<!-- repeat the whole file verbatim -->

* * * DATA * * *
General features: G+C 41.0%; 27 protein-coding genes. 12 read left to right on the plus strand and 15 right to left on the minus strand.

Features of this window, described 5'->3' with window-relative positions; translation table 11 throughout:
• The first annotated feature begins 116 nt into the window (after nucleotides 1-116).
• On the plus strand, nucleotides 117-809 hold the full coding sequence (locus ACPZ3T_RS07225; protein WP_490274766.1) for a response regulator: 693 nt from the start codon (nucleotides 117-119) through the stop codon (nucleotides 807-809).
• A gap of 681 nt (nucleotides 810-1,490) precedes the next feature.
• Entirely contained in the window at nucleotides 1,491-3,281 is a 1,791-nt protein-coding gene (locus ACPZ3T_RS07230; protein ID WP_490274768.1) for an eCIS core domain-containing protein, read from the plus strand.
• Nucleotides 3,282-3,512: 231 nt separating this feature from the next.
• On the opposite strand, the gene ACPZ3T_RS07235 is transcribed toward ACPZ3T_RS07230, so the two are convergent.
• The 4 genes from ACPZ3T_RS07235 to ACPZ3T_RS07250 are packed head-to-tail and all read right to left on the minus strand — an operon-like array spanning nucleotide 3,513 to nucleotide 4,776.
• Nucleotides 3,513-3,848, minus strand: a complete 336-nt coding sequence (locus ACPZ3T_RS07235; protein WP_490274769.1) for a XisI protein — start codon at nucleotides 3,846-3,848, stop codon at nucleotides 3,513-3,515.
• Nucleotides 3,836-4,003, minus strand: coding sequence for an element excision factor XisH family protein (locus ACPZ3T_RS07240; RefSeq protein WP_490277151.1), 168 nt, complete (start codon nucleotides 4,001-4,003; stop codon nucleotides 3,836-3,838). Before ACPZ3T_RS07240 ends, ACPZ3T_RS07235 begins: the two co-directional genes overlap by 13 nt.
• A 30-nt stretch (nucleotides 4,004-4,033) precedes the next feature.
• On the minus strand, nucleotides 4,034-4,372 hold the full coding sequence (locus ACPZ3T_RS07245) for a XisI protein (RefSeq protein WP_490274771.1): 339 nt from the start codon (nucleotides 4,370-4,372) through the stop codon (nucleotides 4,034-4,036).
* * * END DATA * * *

General features: G+C 41.0%; 27 protein-coding genes. 12 read left to right on the plus strand and 15 right to left on the minus strand.

Features of this window, described 5'->3' with window-relative positions; translation table 11 throughout:
• The first annotated feature begins 116 nt into the window (after nucleotides 1-116).
• On the plus strand, nucleotides 117-809 hold the full coding sequence (locus ACPZ3T_RS07225; protein WP_490274766.1) for a response regulator: 693 nt from the start codon (nucleotides 117-119) through the stop codon (nucleotides 807-809).
• A gap of 681 nt (nucleotides 810-1,490) precedes the next feature.
• Entirely contained in the window at nucleotides 1,491-3,281 is a 1,791-nt protein-coding gene (locus ACPZ3T_RS07230; protein ID WP_490274768.1) for an eCIS core domain-containing protein, read from the plus strand.
• Nucleotides 3,282-3,512: 231 nt separating this feature from the next.
• On the opposite strand, the gene ACPZ3T_RS07235 is transcribed toward ACPZ3T_RS07230, so the two are convergent.
• The 4 genes from ACPZ3T_RS07235 to ACPZ3T_RS07250 are packed head-to-tail and all read right to left on the minus strand — an operon-like array spanning nucleotide 3,513 to nucleotide 4,776.
• Nucleotides 3,513-3,848, minus strand: a complete 336-nt coding sequence (locus ACPZ3T_RS07235; protein WP_490274769.1) for a XisI protein — start codon at nucleotides 3,846-3,848, stop codon at nucleotides 3,513-3,515.
• Nucleotides 3,836-4,003, minus strand: coding sequence for an element excision factor XisH family protein (locus ACPZ3T_RS07240; RefSeq protein WP_490277151.1), 168 nt, complete (start codon nucleotides 4,001-4,003; stop codon nucleotides 3,836-3,838). Before ACPZ3T_RS07240 ends, ACPZ3T_RS07235 begins: the two co-directional genes overlap by 13 nt.
• A 30-nt stretch (nucleotides 4,004-4,033) precedes the next feature.
• On the minus strand, nucleotides 4,034-4,372 hold the full coding sequence (locus ACPZ3T_RS07245) for a XisI protein (RefSeq protein WP_490274771.1): 339 nt from the start codon (nucleotides 4,370-4,372) through the stop codon (nucleotides 4,034-4,036).